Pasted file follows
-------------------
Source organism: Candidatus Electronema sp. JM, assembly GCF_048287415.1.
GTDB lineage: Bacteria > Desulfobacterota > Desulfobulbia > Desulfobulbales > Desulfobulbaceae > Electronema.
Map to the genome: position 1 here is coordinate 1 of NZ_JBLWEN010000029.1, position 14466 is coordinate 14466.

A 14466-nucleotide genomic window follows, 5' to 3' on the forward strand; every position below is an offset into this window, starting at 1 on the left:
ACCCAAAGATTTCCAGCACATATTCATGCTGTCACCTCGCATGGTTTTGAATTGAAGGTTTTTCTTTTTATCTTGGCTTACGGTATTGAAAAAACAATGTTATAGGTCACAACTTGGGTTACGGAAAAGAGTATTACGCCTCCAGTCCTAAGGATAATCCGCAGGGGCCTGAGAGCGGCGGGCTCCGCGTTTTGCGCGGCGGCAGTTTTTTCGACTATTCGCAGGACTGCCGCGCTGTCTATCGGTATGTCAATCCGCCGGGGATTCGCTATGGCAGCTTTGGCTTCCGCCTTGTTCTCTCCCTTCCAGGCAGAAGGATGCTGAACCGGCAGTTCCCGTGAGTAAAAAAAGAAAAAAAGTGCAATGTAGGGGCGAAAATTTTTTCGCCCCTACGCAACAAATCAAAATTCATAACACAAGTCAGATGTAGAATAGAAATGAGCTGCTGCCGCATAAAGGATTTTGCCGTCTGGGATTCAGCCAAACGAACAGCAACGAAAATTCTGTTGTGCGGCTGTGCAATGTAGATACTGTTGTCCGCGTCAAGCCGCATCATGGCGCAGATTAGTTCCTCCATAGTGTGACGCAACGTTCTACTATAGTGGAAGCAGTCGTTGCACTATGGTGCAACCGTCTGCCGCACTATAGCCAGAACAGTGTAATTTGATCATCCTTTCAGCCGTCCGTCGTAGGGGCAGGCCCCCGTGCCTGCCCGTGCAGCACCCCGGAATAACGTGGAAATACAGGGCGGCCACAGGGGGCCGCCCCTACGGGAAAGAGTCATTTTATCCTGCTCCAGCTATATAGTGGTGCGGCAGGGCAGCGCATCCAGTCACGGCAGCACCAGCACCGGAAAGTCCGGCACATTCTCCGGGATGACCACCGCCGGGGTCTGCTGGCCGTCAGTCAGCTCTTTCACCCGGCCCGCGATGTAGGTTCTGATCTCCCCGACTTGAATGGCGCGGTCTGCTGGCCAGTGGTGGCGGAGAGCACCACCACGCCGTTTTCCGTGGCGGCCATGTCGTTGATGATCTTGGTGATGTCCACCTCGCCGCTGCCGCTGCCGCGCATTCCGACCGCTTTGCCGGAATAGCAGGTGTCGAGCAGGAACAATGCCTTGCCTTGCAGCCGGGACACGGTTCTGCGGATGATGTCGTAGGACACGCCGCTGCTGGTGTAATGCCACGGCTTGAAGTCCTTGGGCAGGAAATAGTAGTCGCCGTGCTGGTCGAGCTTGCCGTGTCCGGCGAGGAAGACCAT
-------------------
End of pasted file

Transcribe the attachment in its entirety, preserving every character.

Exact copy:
Source organism: Candidatus Electronema sp. JM, assembly GCF_048287415.1.
GTDB lineage: Bacteria > Desulfobacterota > Desulfobulbia > Desulfobulbales > Desulfobulbaceae > Electronema.
Map to the genome: position 1 here is coordinate 1 of NZ_JBLWEN010000029.1, position 14466 is coordinate 14466.

A 14466-nucleotide genomic window follows, 5' to 3' on the forward strand; every position below is an offset into this window, starting at 1 on the left:
ACCCAAAGATTTCCAGCACATATTCATGCTGTCACCTCGCATGGTTTTGAATTGAAGGTTTTTCTTTTTATCTTGGCTTACGGTATTGAAAAAACAATGTTATAGGTCACAACTTGGGTTACGGAAAAGAGTATTACGCCTCCAGTCCTAAGGATAATCCGCAGGGGCCTGAGAGCGGCGGGCTCCGCGTTTTGCGCGGCGGCAGTTTTTTCGACTATTCGCAGGACTGCCGCGCTGTCTATCGGTATGTCAATCCGCCGGGGATTCGCTATGGCAGCTTTGGCTTCCGCCTTGTTCTCTCCCTTCCAGGCAGAAGGATGCTGAACCGGCAGTTCCCGTGAGTAAAAAAAGAAAAAAAGTGCAATGTAGGGGCGAAAATTTTTTCGCCCCTACGCAACAAATCAAAATTCATAACACAAGTCAGATGTAGAATAGAAATGAGCTGCTGCCGCATAAAGGATTTTGCCGTCTGGGATTCAGCCAAACGAACAGCAACGAAAATTCTGTTGTGCGGCTGTGCAATGTAGATACTGTTGTCCGCGTCAAGCCGCATCATGGCGCAGATTAGTTCCTCCATAGTGTGACGCAACGTTCTACTATAGTGGAAGCAGTCGTTGCACTATGGTGCAACCGTCTGCCGCACTATAGCCAGAACAGTGTAATTTGATCATCCTTTCAGCCGTCCGTCGTAGGGGCAGGCCCCCGTGCCTGCCCGTGCAGCACCCCGGAATAACGTGGAAATACAGGGCGGCCACAGGGGGCCGCCCCTACGGGAAAGAGTCATTTTATCCTGCTCCAGCTATATAGTGGTGCGGCAGGGCAGCGCATCCAGTCACGGCAGCACCAGCACCGGAAAGTCCGGCACATTCTCCGGGATGACCACCGCCGGGGTCTGCTGGCCGTCAGTCAGCTCTTTCACCCGGCCCGCGATGTAGGTTCTGATCTCCCCGACTTGAATGGCGCGGTCTGCTGGCCAGTGGTGGCGGAGAGCACCACCACGCCGTTTTCCGTGGCGGCCATGTCGTTGATGATCTTGGTGATGTCCACCTCGCCGCTGCCGCTGCCGCGCATTCCGACCGCTTTGCCGGAATAGCAGGTGTCGAGCAGGAACAATGCCTTGCCTTGCAGCCGGGACACGGTTCTGCGGATGATGTCGTAGGACACGCCGCTGCTGGTGTAATGCCACGGCTTGAAGTCCTTGGGCAGGAAATAGTAGTCGCCGTGCTGGTCGAGCTTGCCGTGTCCGGCGAGGAAGACCAT